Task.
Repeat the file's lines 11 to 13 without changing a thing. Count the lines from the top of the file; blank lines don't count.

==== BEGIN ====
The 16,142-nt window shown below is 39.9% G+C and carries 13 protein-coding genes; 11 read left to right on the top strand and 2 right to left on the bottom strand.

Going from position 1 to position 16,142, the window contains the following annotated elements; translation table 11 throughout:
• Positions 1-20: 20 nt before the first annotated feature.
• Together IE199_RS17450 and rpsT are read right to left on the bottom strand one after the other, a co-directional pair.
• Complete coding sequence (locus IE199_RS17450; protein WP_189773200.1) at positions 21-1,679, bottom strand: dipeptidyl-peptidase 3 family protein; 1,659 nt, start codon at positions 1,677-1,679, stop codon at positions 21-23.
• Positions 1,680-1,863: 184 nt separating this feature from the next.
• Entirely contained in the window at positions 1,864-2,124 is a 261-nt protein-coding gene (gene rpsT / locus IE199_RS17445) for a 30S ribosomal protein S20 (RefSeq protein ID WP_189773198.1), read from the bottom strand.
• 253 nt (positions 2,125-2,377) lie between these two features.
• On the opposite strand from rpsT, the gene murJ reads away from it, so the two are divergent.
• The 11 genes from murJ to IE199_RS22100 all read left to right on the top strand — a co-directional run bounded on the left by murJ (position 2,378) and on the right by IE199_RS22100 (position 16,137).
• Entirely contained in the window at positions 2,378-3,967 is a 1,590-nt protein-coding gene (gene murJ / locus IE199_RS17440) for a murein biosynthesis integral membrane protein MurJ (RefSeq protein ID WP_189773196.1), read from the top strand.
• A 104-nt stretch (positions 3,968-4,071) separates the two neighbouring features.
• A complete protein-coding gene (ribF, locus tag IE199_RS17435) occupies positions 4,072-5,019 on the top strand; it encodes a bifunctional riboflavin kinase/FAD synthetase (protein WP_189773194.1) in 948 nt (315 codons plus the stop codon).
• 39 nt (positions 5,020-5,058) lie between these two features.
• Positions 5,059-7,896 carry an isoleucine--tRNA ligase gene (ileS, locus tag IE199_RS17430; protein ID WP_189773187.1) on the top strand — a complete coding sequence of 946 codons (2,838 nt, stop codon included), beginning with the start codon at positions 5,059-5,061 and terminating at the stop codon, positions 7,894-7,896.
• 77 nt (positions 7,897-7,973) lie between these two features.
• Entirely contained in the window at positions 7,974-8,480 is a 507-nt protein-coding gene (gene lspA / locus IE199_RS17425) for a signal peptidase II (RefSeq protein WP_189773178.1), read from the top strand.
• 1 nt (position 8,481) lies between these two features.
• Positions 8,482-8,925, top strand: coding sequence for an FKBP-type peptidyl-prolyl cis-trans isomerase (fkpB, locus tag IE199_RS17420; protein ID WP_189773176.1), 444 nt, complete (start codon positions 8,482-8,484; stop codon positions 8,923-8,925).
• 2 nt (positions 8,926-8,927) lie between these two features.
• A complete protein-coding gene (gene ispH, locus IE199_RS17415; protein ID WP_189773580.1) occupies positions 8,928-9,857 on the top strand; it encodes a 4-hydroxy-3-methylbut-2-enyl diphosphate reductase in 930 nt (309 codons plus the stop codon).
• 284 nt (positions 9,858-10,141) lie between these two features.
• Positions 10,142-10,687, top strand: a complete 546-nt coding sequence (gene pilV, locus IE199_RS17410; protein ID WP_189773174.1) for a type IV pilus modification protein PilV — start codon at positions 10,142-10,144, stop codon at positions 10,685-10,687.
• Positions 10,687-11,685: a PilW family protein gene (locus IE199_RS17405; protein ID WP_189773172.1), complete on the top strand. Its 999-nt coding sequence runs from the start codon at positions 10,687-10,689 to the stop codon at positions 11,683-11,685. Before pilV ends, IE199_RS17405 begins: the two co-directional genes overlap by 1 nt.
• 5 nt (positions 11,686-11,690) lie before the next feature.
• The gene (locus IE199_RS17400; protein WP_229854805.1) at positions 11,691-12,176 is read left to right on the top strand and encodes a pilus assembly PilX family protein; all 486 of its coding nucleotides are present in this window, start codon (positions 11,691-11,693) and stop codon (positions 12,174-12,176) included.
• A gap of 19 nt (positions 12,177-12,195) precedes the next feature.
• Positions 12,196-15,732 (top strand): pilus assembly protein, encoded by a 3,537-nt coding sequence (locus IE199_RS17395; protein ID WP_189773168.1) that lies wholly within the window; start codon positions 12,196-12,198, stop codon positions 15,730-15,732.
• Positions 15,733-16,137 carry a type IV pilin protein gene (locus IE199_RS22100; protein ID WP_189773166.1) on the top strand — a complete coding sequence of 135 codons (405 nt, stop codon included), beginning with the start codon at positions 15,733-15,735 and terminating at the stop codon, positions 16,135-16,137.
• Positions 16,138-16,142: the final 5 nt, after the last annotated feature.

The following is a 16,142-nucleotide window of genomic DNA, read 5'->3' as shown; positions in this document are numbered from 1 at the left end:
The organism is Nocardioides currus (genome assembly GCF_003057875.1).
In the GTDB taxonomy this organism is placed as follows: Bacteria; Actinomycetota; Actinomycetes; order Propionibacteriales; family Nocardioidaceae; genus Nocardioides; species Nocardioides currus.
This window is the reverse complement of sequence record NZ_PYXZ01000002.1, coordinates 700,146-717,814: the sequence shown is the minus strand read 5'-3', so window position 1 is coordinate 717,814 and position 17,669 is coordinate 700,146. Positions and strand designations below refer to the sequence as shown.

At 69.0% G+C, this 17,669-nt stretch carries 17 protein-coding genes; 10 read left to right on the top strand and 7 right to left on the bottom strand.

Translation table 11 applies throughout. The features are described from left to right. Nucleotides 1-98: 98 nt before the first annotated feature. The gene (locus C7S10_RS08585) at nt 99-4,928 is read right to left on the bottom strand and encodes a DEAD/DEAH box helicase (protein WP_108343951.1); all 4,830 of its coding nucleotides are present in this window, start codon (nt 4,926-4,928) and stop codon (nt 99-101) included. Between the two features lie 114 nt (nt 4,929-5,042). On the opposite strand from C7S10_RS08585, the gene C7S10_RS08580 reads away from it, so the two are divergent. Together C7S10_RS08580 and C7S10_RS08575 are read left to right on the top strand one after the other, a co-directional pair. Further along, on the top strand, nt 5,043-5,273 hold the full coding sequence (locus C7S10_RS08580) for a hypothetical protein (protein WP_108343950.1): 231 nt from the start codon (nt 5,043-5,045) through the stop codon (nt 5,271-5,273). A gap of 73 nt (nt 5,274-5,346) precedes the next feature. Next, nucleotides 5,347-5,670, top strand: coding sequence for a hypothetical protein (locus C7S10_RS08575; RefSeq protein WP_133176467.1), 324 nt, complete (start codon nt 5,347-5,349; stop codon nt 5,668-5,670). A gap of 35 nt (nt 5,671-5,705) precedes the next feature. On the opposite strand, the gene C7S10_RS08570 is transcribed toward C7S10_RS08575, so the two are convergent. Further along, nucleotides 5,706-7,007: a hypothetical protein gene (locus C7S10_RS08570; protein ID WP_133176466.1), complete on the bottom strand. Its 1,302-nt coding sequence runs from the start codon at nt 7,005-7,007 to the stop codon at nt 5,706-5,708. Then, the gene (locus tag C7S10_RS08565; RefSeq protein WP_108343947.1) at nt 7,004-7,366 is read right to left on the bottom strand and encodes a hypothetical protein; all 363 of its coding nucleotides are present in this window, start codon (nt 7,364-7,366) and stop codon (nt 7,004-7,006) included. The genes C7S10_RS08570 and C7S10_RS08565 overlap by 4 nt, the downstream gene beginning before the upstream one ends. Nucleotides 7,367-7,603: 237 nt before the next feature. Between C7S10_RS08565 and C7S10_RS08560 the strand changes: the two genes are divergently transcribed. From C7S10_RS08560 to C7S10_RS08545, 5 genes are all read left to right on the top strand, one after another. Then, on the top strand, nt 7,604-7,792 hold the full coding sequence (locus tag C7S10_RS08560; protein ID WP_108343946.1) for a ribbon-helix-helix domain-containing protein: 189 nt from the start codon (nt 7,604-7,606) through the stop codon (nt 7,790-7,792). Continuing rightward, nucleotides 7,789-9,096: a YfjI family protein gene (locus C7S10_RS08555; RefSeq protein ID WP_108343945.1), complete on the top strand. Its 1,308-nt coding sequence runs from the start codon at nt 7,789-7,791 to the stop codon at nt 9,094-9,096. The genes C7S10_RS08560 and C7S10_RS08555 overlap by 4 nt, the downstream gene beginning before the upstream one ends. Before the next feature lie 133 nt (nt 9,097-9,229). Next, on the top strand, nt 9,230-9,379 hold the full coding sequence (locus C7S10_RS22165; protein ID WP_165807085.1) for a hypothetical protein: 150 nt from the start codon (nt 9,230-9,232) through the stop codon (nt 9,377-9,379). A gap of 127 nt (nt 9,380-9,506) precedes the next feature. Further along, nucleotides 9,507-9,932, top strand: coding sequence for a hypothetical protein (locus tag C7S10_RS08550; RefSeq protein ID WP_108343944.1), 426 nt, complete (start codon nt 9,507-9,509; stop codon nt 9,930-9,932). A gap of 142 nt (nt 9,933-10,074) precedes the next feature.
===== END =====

• Entirely contained in the window at positions 2,378-3,967 is a 1,590-nt protein-coding gene (gene murJ / locus IE199_RS17440) for a murein biosynthesis integral membrane protein MurJ (RefSeq protein ID WP_189773196.1), read from the top strand.
• A 104-nt stretch (positions 3,968-4,071) separates the two neighbouring features.
• A complete protein-coding gene (ribF, locus tag IE199_RS17435) occupies positions 4,072-5,019 on the top strand; it encodes a bifunctional riboflavin kinase/FAD synthetase (protein WP_189773194.1) in 948 nt (315 codons plus the stop codon).